Sunday, 7 December 2014

Q and As – December

Pacific Salmon Foundation: The PSF’s Salish Sea projects seeks to understand the reasons why Georgia St., Juan de Fuca and Puget Sound salmonid numbers are a fraction of what they used to be even 30 years ago. In contrast, the open ocean shores of Washington, Oregon and California have far higher returns of salmonids. This year, for instance, the chinook return to the USA waters was 2.4 million fish.

The chief Georgia St. chinook run, the Cowichan, has been down to less than 3,000 in recent years (2015 Salmon Outlook not yet received, but 4,500 adults and Jacks returned by Oct 22.). The Cowichan chinook, is the stock most inside water fishers fished in the past.

The Cowichan chinook are a special stock because, unlike other BC stocks in our area, once their estuarial period ends they circle Georgia Strait for more than a year. They move up to Campbell River, cross over and come down the Powell River, Vancouver side then cross the strait again, heading west, before moving out to the open ocean. So they are available as winter feeders for far longer than other stocks.

Inside coho stocks crashed in the 1980s, with the Big Qualicum taking a big hit in ’86 – ’88. They have never come back and one possibility is that Georgia has had higher algal blooms in the intervening years and acidification, a condition coho don’t do well in.

Take a look at the salmonid PDF graphs from the project: Inside salmonids includes steelhead (the Englishman being a prime example of a once flourishing run highly targeted by anglers that went belly up).
Note that the BC coastal streams have higher survival rates. This implies there is something wrong in Salish Sea. Killer whales need chinook too for the winter months when they are the only salmon species available.

From Victoria west to Otter Point, the winter fishery has improved, but that is because the USA has stepped up its production of chinook. Had they not, our fishery may have been reduced to almost nothing.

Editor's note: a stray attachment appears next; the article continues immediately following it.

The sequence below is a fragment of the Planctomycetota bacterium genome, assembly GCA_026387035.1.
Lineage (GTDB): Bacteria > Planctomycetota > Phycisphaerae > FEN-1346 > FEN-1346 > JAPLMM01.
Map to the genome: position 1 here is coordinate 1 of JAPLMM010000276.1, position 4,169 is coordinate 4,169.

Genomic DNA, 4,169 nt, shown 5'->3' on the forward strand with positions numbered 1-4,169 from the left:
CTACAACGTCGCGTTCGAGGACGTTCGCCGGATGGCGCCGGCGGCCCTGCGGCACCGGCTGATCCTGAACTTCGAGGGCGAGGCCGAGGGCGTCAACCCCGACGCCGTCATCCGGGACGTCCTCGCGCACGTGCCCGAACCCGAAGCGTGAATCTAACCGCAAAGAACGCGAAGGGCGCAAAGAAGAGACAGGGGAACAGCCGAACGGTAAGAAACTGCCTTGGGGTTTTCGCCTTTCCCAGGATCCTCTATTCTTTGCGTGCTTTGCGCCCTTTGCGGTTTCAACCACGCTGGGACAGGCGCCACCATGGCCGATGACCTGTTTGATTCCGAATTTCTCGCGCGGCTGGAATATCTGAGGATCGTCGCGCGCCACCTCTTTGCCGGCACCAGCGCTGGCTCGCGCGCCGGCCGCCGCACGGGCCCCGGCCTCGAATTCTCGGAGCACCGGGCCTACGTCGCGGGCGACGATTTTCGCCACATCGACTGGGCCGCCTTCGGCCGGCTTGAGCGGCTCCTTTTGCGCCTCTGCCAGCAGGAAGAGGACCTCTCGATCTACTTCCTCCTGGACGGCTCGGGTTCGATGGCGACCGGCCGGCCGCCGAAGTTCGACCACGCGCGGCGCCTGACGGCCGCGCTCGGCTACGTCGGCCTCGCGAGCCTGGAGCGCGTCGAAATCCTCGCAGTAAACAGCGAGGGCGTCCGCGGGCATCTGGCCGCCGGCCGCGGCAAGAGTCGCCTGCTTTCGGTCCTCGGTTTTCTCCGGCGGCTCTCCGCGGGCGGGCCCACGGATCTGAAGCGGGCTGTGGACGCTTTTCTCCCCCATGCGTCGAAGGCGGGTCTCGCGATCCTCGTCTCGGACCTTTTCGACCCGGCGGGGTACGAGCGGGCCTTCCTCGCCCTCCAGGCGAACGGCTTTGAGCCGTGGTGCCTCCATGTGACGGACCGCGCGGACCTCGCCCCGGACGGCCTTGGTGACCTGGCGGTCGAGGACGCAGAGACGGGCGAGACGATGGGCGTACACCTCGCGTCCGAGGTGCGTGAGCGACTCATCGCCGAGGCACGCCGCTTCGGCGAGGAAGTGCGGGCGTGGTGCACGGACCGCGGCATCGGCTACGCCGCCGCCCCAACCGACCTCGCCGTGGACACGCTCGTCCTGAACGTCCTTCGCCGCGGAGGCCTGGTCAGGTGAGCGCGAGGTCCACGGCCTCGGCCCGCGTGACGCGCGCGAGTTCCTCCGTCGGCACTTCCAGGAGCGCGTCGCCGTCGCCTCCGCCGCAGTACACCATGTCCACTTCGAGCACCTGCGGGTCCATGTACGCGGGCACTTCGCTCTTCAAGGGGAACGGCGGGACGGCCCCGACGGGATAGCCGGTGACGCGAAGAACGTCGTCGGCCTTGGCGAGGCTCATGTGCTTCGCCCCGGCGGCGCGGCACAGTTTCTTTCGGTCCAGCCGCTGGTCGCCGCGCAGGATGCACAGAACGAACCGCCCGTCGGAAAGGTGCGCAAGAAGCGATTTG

The PSF points to other adverse conditions:  The Salish Sea ecosystem has changed significantly over the period in which salmon populations have declined. Changes have included increasing water temperatures, increasing acidity, more harmful algae, the loss of forage fish and some marine commercial fishers, changes in marine plants, more seals and porpoises, and the list goes on, including diseases.

If you are so moved, they would like your donation to help reach the $10 Million needed to fund the many projects: Here is a summary of what they are doing:

 SVIAC and SFAB Meeting: The South Vancouver Island Angler’s Coalition is hosting a member-focused holiday season get together on Thursday December 11th, 7 p.m. – 10 p.m. at the Esquimalt Anglers Lounge, 1101 Munro Street, Victoria (upstairs at the foot of Lampson Street by the launching ramp).

The SVIAC has this to say: Come on out and join us.  We see this as a chance for our member anglers to enjoy a small social gathering before the Christmas holidays really set in and to share a few stories about the 2014 fishing season. We’ll also spend a few minutes providing a brief update about tidal fisheries in our area and some insight into what the 2015 season may bring. We do need to seek your input on a couple of fisheries issues, so our SVIAC Victoria area Sport Fishing Advisory Board (SFAB) reps (Thomas Cole and Chris Bos) can act on your behalf at the upcoming South Coast SFAB Committee meeting in Nanaimo.